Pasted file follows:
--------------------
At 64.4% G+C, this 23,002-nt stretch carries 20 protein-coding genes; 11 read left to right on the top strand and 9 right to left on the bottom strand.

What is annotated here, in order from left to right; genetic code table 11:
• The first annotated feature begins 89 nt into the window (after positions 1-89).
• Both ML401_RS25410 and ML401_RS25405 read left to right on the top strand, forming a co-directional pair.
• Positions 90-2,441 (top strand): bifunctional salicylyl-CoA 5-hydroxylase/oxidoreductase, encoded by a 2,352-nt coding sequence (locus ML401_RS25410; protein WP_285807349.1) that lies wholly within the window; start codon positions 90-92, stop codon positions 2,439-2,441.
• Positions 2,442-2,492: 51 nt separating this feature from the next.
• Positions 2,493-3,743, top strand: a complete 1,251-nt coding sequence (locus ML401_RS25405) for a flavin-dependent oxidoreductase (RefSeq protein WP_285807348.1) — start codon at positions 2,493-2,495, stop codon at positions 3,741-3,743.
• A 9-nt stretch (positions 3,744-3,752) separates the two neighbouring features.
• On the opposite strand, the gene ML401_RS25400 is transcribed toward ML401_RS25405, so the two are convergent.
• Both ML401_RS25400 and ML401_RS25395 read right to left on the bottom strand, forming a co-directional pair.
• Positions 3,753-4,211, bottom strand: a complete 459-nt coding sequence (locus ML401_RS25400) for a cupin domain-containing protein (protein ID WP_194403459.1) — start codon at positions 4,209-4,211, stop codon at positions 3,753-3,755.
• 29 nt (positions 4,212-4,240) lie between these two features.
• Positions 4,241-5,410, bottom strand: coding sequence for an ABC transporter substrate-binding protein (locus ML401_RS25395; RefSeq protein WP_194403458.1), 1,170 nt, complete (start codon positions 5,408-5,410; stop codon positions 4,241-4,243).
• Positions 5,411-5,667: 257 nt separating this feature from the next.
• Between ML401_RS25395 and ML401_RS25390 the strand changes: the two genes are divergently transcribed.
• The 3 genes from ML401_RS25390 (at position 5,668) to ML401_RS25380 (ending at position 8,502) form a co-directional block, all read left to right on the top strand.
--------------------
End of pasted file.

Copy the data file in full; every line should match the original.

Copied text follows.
At 64.4% G+C, this 23,002-nt stretch carries 20 protein-coding genes; 11 read left to right on the top strand and 9 right to left on the bottom strand.

What is annotated here, in order from left to right; genetic code table 11:
• The first annotated feature begins 89 nt into the window (after positions 1-89).
• Both ML401_RS25410 and ML401_RS25405 read left to right on the top strand, forming a co-directional pair.
• Positions 90-2,441 (top strand): bifunctional salicylyl-CoA 5-hydroxylase/oxidoreductase, encoded by a 2,352-nt coding sequence (locus ML401_RS25410; protein WP_285807349.1) that lies wholly within the window; start codon positions 90-92, stop codon positions 2,439-2,441.
• Positions 2,442-2,492: 51 nt separating this feature from the next.
• Positions 2,493-3,743, top strand: a complete 1,251-nt coding sequence (locus ML401_RS25405) for a flavin-dependent oxidoreductase (RefSeq protein WP_285807348.1) — start codon at positions 2,493-2,495, stop codon at positions 3,741-3,743.
• A 9-nt stretch (positions 3,744-3,752) separates the two neighbouring features.
• On the opposite strand, the gene ML401_RS25400 is transcribed toward ML401_RS25405, so the two are convergent.
• Both ML401_RS25400 and ML401_RS25395 read right to left on the bottom strand, forming a co-directional pair.
• Positions 3,753-4,211, bottom strand: a complete 459-nt coding sequence (locus ML401_RS25400) for a cupin domain-containing protein (protein ID WP_194403459.1) — start codon at positions 4,209-4,211, stop codon at positions 3,753-3,755.
• 29 nt (positions 4,212-4,240) lie between these two features.
• Positions 4,241-5,410, bottom strand: coding sequence for an ABC transporter substrate-binding protein (locus ML401_RS25395; RefSeq protein WP_194403458.1), 1,170 nt, complete (start codon positions 5,408-5,410; stop codon positions 4,241-4,243).
• Positions 5,411-5,667: 257 nt separating this feature from the next.
• Between ML401_RS25395 and ML401_RS25390 the strand changes: the two genes are divergently transcribed.
• The 3 genes from ML401_RS25390 (at position 5,668) to ML401_RS25380 (ending at position 8,502) form a co-directional block, all read left to right on the top strand.